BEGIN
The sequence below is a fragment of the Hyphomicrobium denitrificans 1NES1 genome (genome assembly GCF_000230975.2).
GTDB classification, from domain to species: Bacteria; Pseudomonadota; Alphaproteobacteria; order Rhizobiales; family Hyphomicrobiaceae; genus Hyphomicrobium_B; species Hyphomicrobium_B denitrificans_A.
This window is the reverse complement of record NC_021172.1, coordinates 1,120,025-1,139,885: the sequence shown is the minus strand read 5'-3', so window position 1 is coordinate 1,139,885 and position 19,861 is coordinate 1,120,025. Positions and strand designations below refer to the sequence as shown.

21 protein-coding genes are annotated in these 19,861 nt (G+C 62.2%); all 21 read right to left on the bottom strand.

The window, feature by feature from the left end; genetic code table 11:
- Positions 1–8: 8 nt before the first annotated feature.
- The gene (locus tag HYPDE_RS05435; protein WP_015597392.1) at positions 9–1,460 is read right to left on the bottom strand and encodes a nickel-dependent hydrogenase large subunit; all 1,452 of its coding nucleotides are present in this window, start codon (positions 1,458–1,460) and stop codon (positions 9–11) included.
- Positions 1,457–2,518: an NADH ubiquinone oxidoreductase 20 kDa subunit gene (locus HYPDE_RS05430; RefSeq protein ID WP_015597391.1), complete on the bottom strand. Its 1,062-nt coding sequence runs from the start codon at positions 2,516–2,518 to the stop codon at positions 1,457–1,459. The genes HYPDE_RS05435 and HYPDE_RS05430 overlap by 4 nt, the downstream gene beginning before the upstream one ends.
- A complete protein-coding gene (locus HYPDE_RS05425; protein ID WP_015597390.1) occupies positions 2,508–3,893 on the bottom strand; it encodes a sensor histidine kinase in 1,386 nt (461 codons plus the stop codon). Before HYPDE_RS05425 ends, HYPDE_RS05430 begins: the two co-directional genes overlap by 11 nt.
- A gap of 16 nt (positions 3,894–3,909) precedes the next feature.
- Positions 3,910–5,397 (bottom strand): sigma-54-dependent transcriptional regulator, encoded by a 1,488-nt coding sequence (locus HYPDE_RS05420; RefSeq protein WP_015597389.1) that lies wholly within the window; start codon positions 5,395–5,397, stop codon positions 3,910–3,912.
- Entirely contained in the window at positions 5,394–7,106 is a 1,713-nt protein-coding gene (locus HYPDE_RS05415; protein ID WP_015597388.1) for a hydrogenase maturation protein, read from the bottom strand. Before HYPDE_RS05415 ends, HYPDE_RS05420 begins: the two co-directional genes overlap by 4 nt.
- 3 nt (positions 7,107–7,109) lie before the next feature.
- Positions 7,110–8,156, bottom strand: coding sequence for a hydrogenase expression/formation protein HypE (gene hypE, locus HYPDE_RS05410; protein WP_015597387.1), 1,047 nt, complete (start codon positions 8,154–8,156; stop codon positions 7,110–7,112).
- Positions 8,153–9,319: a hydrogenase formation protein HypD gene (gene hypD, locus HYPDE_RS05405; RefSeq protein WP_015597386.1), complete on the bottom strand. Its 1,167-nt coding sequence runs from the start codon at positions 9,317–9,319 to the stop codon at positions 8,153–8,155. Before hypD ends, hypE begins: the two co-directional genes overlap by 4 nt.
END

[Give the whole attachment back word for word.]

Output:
The sequence below is a fragment of the Hyphomicrobium denitrificans 1NES1 genome (genome assembly GCF_000230975.2).
GTDB classification, from domain to species: Bacteria; Pseudomonadota; Alphaproteobacteria; order Rhizobiales; family Hyphomicrobiaceae; genus Hyphomicrobium_B; species Hyphomicrobium_B denitrificans_A.
This window is the reverse complement of record NC_021172.1, coordinates 1,120,025-1,139,885: the sequence shown is the minus strand read 5'-3', so window position 1 is coordinate 1,139,885 and position 19,861 is coordinate 1,120,025. Positions and strand designations below refer to the sequence as shown.

21 protein-coding genes are annotated in these 19,861 nt (G+C 62.2%); all 21 read right to left on the bottom strand.

The window, feature by feature from the left end; genetic code table 11:
- Positions 1–8: 8 nt before the first annotated feature.
- The gene (locus tag HYPDE_RS05435; protein WP_015597392.1) at positions 9–1,460 is read right to left on the bottom strand and encodes a nickel-dependent hydrogenase large subunit; all 1,452 of its coding nucleotides are present in this window, start codon (positions 1,458–1,460) and stop codon (positions 9–11) included.
- Positions 1,457–2,518: an NADH ubiquinone oxidoreductase 20 kDa subunit gene (locus HYPDE_RS05430; RefSeq protein ID WP_015597391.1), complete on the bottom strand. Its 1,062-nt coding sequence runs from the start codon at positions 2,516–2,518 to the stop codon at positions 1,457–1,459. The genes HYPDE_RS05435 and HYPDE_RS05430 overlap by 4 nt, the downstream gene beginning before the upstream one ends.
- A complete protein-coding gene (locus HYPDE_RS05425; protein ID WP_015597390.1) occupies positions 2,508–3,893 on the bottom strand; it encodes a sensor histidine kinase in 1,386 nt (461 codons plus the stop codon). Before HYPDE_RS05425 ends, HYPDE_RS05430 begins: the two co-directional genes overlap by 11 nt.
- A gap of 16 nt (positions 3,894–3,909) precedes the next feature.
- Positions 3,910–5,397 (bottom strand): sigma-54-dependent transcriptional regulator, encoded by a 1,488-nt coding sequence (locus HYPDE_RS05420; RefSeq protein WP_015597389.1) that lies wholly within the window; start codon positions 5,395–5,397, stop codon positions 3,910–3,912.
- Entirely contained in the window at positions 5,394–7,106 is a 1,713-nt protein-coding gene (locus HYPDE_RS05415; protein ID WP_015597388.1) for a hydrogenase maturation protein, read from the bottom strand. Before HYPDE_RS05415 ends, HYPDE_RS05420 begins: the two co-directional genes overlap by 4 nt.
- 3 nt (positions 7,107–7,109) lie before the next feature.
- Positions 7,110–8,156, bottom strand: coding sequence for a hydrogenase expression/formation protein HypE (gene hypE, locus HYPDE_RS05410; protein WP_015597387.1), 1,047 nt, complete (start codon positions 8,154–8,156; stop codon positions 7,110–7,112).
- Positions 8,153–9,319: a hydrogenase formation protein HypD gene (gene hypD, locus HYPDE_RS05405; RefSeq protein WP_015597386.1), complete on the bottom strand. Its 1,167-nt coding sequence runs from the start codon at positions 9,317–9,319 to the stop codon at positions 8,153–8,155. Before hypD ends, hypE begins: the two co-directional genes overlap by 4 nt.